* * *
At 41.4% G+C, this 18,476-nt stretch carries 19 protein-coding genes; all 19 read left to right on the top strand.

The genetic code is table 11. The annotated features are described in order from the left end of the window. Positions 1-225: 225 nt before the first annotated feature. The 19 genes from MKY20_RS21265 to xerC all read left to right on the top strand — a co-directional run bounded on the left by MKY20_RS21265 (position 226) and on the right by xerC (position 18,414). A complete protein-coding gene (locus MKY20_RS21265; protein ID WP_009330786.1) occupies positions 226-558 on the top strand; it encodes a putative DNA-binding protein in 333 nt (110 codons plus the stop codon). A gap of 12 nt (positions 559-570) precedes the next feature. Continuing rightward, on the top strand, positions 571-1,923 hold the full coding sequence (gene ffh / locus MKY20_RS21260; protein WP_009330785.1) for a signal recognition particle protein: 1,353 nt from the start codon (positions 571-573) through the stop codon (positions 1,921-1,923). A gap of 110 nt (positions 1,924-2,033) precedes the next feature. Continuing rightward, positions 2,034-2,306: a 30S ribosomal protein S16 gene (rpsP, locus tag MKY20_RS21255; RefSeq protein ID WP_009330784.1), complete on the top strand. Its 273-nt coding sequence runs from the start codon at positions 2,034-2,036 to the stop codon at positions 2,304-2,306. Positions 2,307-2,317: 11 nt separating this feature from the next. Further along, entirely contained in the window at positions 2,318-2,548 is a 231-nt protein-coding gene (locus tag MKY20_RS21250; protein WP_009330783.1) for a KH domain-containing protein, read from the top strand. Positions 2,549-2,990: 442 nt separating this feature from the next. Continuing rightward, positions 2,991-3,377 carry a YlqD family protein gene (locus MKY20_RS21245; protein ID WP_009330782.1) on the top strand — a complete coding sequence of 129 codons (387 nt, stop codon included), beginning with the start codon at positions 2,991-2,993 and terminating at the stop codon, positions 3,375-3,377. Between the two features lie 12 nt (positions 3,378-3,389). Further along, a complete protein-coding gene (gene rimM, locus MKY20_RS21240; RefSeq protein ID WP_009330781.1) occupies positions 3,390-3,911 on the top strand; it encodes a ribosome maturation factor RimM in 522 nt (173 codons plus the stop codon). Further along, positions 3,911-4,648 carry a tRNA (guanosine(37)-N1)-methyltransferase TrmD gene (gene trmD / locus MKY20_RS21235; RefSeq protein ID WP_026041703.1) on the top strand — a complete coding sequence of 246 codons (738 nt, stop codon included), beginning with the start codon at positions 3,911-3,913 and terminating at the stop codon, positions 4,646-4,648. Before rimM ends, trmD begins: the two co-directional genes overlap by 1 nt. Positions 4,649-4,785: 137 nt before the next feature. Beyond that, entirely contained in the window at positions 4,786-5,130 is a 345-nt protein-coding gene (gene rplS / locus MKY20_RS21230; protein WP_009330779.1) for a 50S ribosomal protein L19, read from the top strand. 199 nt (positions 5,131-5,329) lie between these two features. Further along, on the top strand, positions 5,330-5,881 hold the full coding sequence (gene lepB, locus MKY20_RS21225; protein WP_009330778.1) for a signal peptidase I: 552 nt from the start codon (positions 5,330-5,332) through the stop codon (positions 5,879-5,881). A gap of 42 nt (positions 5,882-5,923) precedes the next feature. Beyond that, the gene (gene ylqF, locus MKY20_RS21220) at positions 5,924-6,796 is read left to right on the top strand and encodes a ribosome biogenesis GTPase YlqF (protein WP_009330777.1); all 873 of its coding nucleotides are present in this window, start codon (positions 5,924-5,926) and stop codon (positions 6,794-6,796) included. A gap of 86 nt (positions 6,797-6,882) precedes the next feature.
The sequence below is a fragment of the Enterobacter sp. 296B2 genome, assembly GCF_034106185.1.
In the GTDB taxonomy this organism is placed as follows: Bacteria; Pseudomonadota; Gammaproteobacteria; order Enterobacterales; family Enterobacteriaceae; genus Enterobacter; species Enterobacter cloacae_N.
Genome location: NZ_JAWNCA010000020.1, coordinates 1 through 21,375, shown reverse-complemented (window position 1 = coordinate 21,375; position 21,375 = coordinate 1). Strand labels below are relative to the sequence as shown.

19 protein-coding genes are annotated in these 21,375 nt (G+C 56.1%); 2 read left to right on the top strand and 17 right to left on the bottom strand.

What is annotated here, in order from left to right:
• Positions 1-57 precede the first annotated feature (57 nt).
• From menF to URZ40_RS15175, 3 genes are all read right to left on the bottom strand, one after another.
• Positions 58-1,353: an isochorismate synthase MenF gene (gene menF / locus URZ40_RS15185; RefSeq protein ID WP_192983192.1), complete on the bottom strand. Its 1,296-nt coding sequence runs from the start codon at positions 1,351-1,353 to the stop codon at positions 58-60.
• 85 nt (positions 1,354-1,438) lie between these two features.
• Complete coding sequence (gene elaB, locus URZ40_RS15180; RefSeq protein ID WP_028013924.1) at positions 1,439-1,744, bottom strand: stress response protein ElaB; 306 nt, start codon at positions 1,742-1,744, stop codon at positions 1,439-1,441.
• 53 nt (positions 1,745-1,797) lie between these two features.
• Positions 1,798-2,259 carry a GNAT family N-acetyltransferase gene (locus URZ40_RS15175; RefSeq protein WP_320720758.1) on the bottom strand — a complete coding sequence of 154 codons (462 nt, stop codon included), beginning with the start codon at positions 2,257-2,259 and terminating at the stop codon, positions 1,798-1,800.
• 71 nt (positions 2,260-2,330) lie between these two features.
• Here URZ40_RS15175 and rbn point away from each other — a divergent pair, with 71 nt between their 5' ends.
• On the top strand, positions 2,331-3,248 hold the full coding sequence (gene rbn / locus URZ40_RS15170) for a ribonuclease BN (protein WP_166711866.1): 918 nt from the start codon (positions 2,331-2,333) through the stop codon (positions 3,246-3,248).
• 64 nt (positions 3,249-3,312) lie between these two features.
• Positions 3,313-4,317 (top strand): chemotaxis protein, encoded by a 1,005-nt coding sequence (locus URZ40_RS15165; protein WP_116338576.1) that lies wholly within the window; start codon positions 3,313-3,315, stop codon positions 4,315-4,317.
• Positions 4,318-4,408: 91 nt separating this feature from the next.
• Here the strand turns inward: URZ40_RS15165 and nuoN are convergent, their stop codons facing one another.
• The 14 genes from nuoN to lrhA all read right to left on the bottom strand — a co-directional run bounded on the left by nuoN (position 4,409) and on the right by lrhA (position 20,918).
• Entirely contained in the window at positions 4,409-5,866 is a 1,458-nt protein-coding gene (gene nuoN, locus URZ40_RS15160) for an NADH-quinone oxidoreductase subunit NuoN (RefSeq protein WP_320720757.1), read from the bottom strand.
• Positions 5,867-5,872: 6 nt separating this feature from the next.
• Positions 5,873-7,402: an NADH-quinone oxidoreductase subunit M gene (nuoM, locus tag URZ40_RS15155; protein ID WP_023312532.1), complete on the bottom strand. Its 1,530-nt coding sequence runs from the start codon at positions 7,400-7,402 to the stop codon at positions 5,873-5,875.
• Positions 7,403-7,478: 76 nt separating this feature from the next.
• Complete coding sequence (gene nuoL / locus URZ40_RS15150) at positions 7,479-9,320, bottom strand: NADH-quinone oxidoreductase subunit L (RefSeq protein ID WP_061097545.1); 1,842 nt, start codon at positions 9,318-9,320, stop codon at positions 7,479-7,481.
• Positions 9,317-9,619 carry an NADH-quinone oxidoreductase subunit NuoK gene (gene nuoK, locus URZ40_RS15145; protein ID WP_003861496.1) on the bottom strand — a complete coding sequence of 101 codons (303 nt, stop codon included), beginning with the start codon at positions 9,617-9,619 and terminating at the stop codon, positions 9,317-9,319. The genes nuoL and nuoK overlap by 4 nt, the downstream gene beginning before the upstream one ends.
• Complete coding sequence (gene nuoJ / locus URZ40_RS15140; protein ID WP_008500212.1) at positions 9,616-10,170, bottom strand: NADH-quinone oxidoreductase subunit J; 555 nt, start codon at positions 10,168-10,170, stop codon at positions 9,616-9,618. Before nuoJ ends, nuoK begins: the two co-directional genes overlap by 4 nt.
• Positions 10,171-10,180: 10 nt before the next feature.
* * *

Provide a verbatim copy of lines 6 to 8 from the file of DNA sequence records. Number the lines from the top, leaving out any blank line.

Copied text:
19 protein-coding genes are annotated in these 21,375 nt (G+C 56.1%); 2 read left to right on the top strand and 17 right to left on the bottom strand.

What is annotated here, in order from left to right:
• Positions 1-57 precede the first annotated feature (57 nt).